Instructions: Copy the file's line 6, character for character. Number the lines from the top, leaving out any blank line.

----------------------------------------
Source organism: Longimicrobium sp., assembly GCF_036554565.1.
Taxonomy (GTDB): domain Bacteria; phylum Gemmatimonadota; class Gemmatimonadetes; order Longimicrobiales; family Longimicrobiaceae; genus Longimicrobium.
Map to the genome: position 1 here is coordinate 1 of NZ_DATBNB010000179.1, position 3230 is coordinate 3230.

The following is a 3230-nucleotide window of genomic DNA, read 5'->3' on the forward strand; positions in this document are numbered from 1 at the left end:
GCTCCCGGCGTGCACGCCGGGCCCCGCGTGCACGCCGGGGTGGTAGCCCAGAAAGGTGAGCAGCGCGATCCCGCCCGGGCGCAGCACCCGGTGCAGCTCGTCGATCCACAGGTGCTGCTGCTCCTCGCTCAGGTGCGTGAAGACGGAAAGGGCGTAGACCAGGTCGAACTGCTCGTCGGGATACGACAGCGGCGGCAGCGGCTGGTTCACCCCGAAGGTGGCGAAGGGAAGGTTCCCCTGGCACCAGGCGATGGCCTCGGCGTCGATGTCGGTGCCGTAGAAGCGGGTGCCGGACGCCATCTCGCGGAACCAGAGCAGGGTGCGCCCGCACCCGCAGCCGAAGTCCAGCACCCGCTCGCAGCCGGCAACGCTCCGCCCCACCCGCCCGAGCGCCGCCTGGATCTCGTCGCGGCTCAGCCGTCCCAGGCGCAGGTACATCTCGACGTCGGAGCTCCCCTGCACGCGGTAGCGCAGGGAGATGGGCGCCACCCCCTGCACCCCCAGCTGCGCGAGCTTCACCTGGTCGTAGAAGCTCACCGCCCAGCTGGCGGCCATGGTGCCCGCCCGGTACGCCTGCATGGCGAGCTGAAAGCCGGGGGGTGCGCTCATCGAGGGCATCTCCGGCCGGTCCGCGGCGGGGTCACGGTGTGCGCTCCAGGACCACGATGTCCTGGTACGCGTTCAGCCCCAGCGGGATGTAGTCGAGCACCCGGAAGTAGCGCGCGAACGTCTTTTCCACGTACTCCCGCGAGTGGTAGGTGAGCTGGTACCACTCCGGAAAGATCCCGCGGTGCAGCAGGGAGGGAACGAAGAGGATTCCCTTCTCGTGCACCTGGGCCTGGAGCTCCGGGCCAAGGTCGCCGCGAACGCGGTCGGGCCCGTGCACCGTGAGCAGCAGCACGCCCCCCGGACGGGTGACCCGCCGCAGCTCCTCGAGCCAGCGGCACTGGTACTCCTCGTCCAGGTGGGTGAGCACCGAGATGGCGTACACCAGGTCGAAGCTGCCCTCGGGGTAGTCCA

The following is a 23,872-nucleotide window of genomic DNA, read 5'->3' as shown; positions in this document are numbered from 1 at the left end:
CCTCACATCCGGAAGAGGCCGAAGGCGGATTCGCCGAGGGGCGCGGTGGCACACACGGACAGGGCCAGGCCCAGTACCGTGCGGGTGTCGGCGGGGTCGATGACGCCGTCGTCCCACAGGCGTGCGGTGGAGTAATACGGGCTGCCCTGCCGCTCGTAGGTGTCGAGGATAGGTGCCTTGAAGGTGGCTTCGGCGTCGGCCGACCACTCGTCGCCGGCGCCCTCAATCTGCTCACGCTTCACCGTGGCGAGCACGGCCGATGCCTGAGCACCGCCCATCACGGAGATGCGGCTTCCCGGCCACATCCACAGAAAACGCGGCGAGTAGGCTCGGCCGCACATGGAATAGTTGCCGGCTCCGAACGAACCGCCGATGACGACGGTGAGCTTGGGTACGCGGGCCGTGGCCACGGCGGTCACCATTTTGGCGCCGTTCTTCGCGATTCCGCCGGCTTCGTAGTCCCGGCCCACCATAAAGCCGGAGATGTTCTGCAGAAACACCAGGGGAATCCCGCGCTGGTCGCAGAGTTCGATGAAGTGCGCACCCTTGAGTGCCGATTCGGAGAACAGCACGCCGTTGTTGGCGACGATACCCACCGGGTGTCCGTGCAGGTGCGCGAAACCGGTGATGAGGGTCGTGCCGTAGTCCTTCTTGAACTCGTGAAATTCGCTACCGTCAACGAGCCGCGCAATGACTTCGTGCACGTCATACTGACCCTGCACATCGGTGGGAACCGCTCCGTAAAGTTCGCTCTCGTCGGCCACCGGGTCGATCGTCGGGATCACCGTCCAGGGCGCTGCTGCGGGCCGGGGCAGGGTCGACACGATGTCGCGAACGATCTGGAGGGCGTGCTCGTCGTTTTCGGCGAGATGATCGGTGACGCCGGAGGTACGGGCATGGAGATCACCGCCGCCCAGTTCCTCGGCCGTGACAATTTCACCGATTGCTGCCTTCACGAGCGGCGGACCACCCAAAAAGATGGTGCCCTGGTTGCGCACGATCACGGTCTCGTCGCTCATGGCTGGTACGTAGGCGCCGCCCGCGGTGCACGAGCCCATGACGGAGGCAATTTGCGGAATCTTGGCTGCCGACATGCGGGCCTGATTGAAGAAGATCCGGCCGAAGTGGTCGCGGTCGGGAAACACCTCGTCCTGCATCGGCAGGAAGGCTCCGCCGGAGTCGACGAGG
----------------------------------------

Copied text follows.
The following is a 23,872-nucleotide window of genomic DNA, read 5'->3' as shown; positions in this document are numbered from 1 at the left end: